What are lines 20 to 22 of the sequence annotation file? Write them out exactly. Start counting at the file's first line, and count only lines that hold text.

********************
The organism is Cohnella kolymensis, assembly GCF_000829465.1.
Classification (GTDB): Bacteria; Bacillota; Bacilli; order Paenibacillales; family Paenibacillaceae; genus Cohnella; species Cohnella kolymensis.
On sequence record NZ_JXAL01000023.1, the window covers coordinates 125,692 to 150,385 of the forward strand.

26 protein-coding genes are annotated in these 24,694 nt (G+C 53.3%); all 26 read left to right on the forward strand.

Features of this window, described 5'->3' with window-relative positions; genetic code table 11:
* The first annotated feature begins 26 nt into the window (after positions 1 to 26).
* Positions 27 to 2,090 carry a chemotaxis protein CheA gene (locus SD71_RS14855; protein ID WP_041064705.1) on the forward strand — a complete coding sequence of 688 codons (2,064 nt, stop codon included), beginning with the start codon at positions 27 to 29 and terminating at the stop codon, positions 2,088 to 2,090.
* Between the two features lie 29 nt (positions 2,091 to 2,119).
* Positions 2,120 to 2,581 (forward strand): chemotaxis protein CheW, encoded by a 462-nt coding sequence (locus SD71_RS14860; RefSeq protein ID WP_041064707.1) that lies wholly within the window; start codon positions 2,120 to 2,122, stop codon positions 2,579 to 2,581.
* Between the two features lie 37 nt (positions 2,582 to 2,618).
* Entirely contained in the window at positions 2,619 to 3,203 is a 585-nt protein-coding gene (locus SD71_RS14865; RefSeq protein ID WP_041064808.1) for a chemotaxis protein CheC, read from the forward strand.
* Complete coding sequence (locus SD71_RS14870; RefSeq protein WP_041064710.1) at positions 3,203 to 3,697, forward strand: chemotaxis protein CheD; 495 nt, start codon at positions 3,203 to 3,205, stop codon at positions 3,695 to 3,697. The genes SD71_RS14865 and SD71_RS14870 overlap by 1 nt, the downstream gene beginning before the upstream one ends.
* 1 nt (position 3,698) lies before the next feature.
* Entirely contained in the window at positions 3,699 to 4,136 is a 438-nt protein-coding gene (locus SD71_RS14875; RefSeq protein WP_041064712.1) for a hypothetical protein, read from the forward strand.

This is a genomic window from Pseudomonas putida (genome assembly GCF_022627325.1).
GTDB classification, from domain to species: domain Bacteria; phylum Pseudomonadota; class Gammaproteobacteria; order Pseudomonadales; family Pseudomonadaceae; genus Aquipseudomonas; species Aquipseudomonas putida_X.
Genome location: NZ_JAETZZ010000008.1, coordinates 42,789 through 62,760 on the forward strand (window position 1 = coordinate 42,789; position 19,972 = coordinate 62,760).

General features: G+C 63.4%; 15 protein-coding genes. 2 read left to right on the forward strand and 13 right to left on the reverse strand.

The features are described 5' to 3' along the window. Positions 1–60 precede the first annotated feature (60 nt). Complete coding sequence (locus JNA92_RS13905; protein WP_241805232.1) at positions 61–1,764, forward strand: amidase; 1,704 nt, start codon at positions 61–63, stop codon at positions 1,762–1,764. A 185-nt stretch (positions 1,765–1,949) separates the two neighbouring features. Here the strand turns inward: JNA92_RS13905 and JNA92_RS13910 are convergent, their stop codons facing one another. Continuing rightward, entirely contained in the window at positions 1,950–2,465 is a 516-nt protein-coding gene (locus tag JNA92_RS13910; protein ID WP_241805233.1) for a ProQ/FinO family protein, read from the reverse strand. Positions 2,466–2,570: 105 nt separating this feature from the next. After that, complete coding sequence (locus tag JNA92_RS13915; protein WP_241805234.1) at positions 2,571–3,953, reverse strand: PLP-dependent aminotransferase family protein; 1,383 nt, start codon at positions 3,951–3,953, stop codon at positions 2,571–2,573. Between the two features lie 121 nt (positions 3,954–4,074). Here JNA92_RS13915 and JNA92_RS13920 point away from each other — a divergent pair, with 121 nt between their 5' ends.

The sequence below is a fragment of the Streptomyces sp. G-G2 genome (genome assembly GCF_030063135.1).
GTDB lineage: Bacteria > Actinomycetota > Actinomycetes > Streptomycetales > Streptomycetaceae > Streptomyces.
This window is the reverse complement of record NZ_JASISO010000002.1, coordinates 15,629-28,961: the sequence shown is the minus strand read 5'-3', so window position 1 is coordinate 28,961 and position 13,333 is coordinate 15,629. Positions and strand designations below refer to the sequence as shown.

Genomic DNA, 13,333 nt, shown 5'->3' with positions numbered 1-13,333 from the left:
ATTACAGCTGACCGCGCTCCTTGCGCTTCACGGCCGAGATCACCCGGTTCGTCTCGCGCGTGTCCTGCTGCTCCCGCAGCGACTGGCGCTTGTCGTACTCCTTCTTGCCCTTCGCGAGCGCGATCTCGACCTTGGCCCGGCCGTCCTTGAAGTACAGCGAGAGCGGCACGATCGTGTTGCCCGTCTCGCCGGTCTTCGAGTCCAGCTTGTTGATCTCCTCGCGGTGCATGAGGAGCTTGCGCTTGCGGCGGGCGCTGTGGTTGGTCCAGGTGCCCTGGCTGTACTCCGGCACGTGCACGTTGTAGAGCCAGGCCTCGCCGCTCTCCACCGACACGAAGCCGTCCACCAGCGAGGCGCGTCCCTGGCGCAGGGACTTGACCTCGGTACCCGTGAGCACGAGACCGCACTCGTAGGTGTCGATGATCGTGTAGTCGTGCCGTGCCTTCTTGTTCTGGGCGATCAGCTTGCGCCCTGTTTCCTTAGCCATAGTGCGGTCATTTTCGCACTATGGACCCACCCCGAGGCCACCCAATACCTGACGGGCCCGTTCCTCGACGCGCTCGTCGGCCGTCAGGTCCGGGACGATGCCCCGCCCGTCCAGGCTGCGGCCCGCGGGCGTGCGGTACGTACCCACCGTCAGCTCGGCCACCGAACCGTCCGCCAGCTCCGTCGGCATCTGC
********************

The sequence below is a fragment of the Streptomyces sp. G-G2 genome (genome assembly GCF_030063135.1).
GTDB lineage: Bacteria > Actinomycetota > Actinomycetes > Streptomycetales > Streptomycetaceae > Streptomyces.
This window is the reverse complement of record NZ_JASISO010000002.1, coordinates 15,629-28,961: the sequence shown is the minus strand read 5'-3', so window position 1 is coordinate 28,961 and position 13,333 is coordinate 15,629. Positions and strand designations below refer to the sequence as shown.